*The campaign has been successful, though; the development is nearly sold out before it has even broken ground.
**This is a rough estimate that includes budget figures from USDOT, FDOT, MDX, MDT, and 35 municipal governments, among others. Unsurprisingly, some figures are easier to come by and interpret than others.
***It is also worth noting the increases in housing prices that developers must charge to subsidize minimum parking requirements.
The very naughty Cone Fairy has done it again. Last night she mischievously placed 7 orange traffic cones down the center of NE 76 Street in an attempt to calm traffic to protect children, parents with strollers, cyclists and pets from speeding drivers.
For the past 5 months my neighbors and I have been trying […]
The very naughty Cone Fairy has done it again. Last night she mischievously placed 7 orange traffic cones down the center of NE 76 Street in an attempt to calm traffic to protect children, parents with strollers, cyclists and pets from speeding drivers.
For the past 5 months my neighbors and I have been trying to get the city and county to do something about the reckless drivers that come barreling down our street everyday. Unfortunately, true to form, neither the county nor city has acknowledged that the fundamental problem with this road, as with the majority of our streets in South Florida, is the actual design of our roads that encourages speeding. It shouldn’t take five months to find a solution to this problem; this isn’t rocket science, it just requires a little common sense.
Last I heard, the only thing the county is willing to do is add a crosswalk and erect one of these signs on 76th Street.
This silly sign won’t do anything to calm traffic. If this is the only solution the county can come up with, I have a feeling we may see a whole lot more of the very sassy and sexy Cone Fairy. It’s worth mentioning that all of Transit Miami’s recommendations to calm traffic on this street have been rebuffed by the county. In the meantime, cars continue to speed down my street and it’s just a matter of time before someone is struck by a speeding car.
By the way- we don’t know the true identity of the Cone Fairy and we cannot condone this type of behavior. So remember…
Written by Peter Smith
Two summers ago, I attended a presentation on mobility at the Department of Transportation’s new headquarters in Navy Yard. My then-boss, Mariia Zimmerman, was speaking on our nation’s preparedness to deal with an aging population in an auto-centric culture, and she gave a startling statistic: eighty-five percent of Baby Boomers live […]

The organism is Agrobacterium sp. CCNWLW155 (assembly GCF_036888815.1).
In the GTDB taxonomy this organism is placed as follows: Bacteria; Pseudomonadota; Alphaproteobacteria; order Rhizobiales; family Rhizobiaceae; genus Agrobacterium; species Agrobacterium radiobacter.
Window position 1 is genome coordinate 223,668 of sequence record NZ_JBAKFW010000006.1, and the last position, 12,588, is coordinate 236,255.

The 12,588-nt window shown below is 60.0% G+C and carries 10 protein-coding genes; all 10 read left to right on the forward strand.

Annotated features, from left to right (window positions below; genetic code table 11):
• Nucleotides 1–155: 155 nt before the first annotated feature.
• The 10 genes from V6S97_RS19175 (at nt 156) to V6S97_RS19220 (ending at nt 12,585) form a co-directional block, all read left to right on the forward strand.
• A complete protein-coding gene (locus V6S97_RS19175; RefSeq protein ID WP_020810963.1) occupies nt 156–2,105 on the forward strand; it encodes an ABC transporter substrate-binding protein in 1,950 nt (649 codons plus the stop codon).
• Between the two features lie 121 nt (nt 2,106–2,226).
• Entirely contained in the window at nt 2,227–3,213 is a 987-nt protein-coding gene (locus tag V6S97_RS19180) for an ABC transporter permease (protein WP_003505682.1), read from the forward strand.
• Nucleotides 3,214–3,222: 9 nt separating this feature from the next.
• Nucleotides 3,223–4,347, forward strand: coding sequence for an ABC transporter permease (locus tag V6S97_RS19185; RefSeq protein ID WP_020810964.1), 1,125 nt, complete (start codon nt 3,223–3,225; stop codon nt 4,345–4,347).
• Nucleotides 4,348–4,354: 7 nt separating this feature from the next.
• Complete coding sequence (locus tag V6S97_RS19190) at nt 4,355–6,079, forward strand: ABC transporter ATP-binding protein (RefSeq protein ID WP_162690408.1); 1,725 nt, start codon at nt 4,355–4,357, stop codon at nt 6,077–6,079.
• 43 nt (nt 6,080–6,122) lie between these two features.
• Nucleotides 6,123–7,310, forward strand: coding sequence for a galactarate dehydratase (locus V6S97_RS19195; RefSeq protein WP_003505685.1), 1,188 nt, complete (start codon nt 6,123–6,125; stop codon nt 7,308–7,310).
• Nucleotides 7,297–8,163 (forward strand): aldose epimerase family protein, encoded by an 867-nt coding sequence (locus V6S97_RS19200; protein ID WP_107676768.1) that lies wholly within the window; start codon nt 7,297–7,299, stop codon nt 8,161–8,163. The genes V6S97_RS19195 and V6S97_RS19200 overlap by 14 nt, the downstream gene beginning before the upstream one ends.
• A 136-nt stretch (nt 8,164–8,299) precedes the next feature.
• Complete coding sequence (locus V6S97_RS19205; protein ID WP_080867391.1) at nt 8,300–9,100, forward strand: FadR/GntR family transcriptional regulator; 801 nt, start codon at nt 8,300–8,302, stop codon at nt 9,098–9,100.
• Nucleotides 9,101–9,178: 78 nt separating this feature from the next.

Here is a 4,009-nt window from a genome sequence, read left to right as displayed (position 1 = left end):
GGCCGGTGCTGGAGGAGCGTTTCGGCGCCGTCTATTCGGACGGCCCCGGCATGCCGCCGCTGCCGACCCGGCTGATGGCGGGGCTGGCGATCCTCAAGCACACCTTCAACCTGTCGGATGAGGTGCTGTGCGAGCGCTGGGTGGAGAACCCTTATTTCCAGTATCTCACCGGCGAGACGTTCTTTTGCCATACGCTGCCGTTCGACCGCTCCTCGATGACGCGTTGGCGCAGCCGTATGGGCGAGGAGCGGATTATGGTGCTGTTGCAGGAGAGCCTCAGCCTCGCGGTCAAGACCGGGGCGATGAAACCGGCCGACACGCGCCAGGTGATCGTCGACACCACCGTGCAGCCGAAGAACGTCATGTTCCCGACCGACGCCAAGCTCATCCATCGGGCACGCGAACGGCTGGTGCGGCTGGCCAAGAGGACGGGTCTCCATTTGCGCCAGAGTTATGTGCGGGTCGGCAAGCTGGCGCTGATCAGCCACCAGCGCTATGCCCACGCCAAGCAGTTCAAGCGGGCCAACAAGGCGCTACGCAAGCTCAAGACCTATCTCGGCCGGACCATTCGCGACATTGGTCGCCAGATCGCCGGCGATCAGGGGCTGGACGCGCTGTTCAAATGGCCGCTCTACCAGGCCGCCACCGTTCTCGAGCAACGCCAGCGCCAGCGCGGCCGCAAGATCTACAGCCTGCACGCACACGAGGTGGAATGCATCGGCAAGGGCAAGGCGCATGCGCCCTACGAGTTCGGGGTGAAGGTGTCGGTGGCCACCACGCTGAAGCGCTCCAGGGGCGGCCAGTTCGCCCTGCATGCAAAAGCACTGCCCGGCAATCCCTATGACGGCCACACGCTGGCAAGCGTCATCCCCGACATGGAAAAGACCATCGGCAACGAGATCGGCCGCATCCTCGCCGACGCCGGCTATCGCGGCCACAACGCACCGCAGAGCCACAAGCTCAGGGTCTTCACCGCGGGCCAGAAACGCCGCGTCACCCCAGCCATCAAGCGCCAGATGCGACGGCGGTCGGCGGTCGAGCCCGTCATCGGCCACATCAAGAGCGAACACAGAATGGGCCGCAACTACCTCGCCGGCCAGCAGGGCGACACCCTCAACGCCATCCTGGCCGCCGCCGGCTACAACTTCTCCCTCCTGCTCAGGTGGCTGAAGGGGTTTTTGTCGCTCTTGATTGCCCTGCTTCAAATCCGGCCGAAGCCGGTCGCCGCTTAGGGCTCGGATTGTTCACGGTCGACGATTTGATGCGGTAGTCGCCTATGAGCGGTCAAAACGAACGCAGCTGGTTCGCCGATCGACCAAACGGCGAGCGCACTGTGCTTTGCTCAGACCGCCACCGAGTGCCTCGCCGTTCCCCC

Written by Peter Smith
Two summers ago, I attended a presentation on mobility at the Department of Transportation’s new headquarters in Navy Yard. My then-boss, Mariia Zimmerman, was speaking on our nation’s preparedness to deal with an aging population in an auto-centric culture, and she gave a startling statistic: eighty-five percent of Baby Boomers live in communities where the car is the only viable means of transportation – walking included – and when asked how they intend to complete activities of daily living – grocery shopping, doctors appointments, church services – when they’re no longer able to drive, nearly all of them chose a single response: my children will drive me. That. Is. Insane. It’s also really poor planning, but first and foremost it’s insane.
I was reminded of this mind-blowing stat this week when my parents moved from my childhood home in one of Baltimore’s shoulder-to-shoulder brick row neighborhoods to a mid-century planned community. Their new home is in the Village of Cross Keys, the first planned community ever built by James Rouse, the man who coined the term “urban renewal.” Past the community’s guard tower, the tree-lined residential streets, named for great Baltimore planners like Edward Bouton and Frederick Law Olmstead, abut shops and restaurants. There’s a swimming pool, tennis courts, and a hotel. It’s just outside of downtown, but feels like a small hamlet. It sounds like a great place to retire, and indeed, it is marketed as an ideal community for active retirees.
The Village of Cross Keys, for all its amenities though, is not without its shortcomings. For instance, it lacks a grocery store… and a pharmacy… and a church and synagogue… and a school. Cross Keys has also been sold as a great place to raise a family, which is even more bewildering. The closest bus stop is outside the community’s fence over a half-mile from the residential heart along roads that sometimes have sidewalks, but sometimes don’t. In short, its boutique shops and chic cafes may make it a great place for retirees to waste lazy afternoons, but they don’t necessarily make it a great place to grow old, or even a great place to just live.